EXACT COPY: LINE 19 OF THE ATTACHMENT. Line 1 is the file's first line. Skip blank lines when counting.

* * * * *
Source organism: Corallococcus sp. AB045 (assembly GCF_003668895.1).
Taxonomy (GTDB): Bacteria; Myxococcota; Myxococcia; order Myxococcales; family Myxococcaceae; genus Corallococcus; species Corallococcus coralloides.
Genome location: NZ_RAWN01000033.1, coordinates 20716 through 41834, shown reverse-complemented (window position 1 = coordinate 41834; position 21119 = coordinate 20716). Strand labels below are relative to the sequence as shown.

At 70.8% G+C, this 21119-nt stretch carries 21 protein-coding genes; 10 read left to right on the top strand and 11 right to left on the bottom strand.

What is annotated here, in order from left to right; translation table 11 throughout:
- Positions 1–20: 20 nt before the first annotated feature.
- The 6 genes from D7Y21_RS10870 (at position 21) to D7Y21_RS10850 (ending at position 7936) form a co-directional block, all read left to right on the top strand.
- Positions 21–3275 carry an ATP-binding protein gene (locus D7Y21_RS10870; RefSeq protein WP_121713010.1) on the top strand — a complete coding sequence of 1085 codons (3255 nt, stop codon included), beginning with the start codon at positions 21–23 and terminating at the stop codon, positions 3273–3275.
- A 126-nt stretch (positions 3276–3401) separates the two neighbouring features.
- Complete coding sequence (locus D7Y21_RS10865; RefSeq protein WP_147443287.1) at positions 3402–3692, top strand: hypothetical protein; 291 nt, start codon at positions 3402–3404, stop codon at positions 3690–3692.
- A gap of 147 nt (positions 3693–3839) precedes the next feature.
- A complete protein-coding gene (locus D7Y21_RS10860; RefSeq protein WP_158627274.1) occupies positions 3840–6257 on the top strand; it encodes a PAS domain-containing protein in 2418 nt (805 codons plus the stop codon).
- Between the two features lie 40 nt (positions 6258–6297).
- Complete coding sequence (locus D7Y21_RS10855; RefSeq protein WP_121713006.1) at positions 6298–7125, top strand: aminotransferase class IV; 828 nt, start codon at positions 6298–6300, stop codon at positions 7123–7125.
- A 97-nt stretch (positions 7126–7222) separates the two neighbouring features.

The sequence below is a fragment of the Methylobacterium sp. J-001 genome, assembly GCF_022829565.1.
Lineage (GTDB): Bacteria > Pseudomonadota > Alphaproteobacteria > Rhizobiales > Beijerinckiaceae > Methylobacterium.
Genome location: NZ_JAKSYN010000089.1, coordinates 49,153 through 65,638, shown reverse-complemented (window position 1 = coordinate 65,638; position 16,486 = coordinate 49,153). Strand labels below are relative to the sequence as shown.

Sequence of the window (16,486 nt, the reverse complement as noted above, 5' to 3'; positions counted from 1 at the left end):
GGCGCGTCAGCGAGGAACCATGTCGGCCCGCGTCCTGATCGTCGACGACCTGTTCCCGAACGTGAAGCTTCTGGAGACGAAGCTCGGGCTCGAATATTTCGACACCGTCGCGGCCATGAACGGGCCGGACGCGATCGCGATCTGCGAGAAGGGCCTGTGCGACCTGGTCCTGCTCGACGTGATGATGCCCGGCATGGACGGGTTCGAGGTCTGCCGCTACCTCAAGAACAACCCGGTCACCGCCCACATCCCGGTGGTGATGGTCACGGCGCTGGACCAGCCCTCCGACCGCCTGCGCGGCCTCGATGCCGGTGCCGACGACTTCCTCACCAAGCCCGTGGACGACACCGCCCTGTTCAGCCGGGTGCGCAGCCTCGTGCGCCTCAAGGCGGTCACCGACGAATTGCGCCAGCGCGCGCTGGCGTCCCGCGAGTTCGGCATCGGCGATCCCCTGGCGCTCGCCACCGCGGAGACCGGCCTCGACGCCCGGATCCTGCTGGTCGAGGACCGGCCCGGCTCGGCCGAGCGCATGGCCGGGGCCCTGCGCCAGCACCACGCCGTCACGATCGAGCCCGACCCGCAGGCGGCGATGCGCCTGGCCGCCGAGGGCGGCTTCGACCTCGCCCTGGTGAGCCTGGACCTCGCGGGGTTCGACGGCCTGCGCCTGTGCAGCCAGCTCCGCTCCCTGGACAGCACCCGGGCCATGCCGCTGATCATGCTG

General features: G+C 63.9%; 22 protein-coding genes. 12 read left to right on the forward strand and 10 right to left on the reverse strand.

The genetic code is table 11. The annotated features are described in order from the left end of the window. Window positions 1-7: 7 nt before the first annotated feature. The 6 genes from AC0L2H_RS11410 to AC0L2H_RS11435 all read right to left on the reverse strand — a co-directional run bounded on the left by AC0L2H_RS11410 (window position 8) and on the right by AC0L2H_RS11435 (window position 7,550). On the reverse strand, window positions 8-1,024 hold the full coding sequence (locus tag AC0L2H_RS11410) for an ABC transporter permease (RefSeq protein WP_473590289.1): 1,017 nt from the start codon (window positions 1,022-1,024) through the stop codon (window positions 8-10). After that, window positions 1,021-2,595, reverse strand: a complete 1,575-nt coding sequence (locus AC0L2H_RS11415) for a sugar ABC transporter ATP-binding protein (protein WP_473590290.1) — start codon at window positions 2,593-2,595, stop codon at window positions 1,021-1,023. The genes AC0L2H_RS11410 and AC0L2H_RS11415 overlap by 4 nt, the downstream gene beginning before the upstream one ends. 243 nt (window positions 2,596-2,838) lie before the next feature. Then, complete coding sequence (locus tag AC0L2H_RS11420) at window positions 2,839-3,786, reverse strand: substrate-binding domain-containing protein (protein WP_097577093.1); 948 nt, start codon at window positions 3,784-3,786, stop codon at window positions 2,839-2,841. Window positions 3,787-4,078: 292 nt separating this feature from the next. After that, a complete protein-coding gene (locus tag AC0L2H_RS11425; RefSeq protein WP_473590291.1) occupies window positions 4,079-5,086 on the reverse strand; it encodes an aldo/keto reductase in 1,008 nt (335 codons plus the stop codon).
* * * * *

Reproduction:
Sequence of the window (16,486 nt, the reverse complement as noted above, 5' to 3'; positions counted from 1 at the left end):